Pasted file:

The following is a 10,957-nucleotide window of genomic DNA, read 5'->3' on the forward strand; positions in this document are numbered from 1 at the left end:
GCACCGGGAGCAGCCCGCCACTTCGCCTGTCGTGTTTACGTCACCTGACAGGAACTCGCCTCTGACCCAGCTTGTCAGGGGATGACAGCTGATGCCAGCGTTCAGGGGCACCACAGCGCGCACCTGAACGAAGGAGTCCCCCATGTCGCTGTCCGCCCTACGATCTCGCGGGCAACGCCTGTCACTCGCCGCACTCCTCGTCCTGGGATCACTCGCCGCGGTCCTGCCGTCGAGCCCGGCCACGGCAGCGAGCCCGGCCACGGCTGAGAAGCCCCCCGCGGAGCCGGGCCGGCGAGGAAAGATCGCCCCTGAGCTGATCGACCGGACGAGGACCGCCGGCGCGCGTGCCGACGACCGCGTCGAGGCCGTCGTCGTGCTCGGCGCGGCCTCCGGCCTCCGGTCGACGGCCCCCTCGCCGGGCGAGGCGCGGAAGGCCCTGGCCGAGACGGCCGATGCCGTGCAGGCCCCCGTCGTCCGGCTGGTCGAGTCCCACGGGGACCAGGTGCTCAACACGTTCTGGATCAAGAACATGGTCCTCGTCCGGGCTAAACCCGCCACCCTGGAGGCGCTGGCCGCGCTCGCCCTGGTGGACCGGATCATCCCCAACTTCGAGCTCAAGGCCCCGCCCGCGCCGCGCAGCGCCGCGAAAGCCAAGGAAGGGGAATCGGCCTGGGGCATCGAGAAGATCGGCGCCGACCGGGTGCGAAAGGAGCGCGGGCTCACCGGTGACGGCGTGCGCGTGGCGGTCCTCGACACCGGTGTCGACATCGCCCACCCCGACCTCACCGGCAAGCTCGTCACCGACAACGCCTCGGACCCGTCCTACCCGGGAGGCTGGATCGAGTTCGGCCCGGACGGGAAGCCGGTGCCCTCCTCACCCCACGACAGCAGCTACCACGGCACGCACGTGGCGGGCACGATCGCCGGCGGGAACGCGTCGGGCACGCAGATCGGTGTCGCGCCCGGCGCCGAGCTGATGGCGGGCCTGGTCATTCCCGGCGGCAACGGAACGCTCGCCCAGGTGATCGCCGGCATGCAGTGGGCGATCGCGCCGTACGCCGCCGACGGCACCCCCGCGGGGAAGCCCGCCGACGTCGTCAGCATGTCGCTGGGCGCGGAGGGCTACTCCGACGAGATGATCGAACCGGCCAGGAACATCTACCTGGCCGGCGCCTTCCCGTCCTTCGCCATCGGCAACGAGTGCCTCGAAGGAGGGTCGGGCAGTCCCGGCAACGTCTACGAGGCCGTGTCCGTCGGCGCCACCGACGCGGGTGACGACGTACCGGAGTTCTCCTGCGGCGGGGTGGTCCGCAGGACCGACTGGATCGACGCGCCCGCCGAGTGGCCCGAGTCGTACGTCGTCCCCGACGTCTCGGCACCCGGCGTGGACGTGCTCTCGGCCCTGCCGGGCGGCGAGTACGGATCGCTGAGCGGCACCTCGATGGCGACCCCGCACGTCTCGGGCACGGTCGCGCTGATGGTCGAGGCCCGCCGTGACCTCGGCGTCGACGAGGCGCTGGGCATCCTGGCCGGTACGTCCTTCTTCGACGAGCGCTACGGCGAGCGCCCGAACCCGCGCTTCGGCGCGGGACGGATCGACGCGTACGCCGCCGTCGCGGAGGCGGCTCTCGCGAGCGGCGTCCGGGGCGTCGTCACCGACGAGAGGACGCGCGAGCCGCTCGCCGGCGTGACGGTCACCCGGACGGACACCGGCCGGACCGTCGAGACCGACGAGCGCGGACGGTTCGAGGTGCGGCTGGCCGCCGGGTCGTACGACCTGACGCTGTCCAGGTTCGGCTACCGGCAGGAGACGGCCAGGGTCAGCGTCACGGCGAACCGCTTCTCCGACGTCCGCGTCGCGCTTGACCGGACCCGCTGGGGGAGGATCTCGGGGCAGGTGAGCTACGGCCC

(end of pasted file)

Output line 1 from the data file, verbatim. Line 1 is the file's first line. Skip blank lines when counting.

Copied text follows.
The following is a 10,957-nucleotide window of genomic DNA, read 5'->3' on the forward strand; positions in this document are numbered from 1 at the left end: